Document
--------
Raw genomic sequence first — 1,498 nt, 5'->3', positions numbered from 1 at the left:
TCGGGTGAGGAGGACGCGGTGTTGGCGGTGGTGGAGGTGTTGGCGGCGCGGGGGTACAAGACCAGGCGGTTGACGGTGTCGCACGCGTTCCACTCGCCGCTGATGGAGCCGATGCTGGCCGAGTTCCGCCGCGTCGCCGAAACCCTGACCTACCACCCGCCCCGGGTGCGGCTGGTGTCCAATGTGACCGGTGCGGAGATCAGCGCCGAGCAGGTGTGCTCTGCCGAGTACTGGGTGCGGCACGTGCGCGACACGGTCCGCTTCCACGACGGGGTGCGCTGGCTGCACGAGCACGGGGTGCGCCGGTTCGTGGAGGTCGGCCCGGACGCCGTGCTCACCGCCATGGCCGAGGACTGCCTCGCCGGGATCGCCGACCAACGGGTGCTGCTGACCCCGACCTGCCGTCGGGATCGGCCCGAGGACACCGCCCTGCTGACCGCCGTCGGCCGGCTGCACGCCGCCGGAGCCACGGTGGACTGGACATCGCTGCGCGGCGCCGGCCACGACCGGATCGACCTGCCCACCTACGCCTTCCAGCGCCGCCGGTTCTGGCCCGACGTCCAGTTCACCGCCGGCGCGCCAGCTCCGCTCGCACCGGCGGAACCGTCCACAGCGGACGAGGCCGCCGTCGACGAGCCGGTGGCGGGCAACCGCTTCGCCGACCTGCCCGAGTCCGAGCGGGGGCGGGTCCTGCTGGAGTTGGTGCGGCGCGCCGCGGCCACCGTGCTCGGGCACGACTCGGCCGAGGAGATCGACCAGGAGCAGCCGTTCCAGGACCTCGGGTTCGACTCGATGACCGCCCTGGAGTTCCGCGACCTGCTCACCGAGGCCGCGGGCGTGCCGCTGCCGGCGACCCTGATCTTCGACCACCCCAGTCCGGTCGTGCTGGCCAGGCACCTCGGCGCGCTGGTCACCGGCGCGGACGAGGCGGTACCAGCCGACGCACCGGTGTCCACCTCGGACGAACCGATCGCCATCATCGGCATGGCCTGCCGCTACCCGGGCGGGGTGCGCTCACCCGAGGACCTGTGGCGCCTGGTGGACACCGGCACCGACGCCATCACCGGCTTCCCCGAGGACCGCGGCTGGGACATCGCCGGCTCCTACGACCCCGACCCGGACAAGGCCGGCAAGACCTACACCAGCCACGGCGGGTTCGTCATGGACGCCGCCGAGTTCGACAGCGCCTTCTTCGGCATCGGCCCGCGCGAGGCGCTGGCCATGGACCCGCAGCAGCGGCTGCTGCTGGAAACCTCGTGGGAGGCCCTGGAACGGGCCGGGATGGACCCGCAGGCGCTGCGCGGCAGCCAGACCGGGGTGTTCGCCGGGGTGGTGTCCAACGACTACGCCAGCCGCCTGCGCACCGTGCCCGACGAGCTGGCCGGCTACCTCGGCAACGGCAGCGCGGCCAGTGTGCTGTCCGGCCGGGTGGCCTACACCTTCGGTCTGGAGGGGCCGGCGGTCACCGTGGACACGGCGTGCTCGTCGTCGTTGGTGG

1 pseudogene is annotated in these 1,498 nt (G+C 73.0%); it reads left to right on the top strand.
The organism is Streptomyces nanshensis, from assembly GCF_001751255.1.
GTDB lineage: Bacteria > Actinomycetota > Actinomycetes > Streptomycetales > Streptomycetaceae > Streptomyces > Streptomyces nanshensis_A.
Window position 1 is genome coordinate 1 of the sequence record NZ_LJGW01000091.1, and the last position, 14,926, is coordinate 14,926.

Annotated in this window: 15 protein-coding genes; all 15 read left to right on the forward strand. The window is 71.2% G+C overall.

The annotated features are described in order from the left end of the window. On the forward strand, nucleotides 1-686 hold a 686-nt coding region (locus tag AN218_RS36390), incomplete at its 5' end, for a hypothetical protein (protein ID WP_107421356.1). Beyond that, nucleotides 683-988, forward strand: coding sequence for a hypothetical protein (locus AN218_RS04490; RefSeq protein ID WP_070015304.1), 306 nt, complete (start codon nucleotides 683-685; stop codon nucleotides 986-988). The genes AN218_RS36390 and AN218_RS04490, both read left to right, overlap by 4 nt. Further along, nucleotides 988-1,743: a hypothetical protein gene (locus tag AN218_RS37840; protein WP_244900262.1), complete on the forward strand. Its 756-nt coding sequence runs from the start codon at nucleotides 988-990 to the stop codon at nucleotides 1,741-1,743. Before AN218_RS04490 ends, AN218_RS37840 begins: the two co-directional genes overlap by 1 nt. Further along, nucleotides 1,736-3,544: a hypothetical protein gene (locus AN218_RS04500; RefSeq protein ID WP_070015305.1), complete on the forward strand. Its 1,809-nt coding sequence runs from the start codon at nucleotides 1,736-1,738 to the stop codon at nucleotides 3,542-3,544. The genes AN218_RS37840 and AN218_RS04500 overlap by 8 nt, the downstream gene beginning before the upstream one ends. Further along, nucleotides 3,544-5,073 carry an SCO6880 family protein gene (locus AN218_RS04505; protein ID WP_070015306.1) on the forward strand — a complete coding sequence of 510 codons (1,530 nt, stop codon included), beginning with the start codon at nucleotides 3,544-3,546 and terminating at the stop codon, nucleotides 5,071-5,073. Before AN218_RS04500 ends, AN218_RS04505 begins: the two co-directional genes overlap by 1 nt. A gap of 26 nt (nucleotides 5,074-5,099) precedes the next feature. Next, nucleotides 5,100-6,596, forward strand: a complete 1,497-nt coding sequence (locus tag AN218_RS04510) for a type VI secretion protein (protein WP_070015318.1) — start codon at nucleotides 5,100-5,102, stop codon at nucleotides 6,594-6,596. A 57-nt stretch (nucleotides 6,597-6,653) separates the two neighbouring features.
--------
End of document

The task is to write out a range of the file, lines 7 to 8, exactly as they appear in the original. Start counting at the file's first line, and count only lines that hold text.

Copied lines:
Annotated in this window: 15 protein-coding genes; all 15 read left to right on the forward strand. The window is 71.2% G+C overall.

The annotated features are described in order from the left end of the window. On the forward strand, nucleotides 1-686 hold a 686-nt coding region (locus tag AN218_RS36390), incomplete at its 5' end, for a hypothetical protein (protein ID WP_107421356.1). Beyond that, nucleotides 683-988, forward strand: coding sequence for a hypothetical protein (locus AN218_RS04490; RefSeq protein ID WP_070015304.1), 306 nt, complete (start codon nucleotides 683-685; stop codon nucleotides 986-988). The genes AN218_RS36390 and AN218_RS04490, both read left to right, overlap by 4 nt. Further along, nucleotides 988-1,743: a hypothetical protein gene (locus tag AN218_RS37840; protein WP_244900262.1), complete on the forward strand. Its 756-nt coding sequence runs from the start codon at nucleotides 988-990 to the stop codon at nucleotides 1,741-1,743. Before AN218_RS04490 ends, AN218_RS37840 begins: the two co-directional genes overlap by 1 nt. Further along, nucleotides 1,736-3,544: a hypothetical protein gene (locus AN218_RS04500; RefSeq protein ID WP_070015305.1), complete on the forward strand. Its 1,809-nt coding sequence runs from the start codon at nucleotides 1,736-1,738 to the stop codon at nucleotides 3,542-3,544. The genes AN218_RS37840 and AN218_RS04500 overlap by 8 nt, the downstream gene beginning before the upstream one ends. Further along, nucleotides 3,544-5,073 carry an SCO6880 family protein gene (locus AN218_RS04505; protein ID WP_070015306.1) on the forward strand — a complete coding sequence of 510 codons (1,530 nt, stop codon included), beginning with the start codon at nucleotides 3,544-3,546 and terminating at the stop codon, nucleotides 5,071-5,073. Before AN218_RS04500 ends, AN218_RS04505 begins: the two co-directional genes overlap by 1 nt. A gap of 26 nt (nucleotides 5,074-5,099) precedes the next feature. Next, nucleotides 5,100-6,596, forward strand: a complete 1,497-nt coding sequence (locus tag AN218_RS04510) for a type VI secretion protein (protein WP_070015318.1) — start codon at nucleotides 5,100-5,102, stop codon at nucleotides 6,594-6,596. A 57-nt stretch (nucleotides 6,597-6,653) separates the two neighbouring features.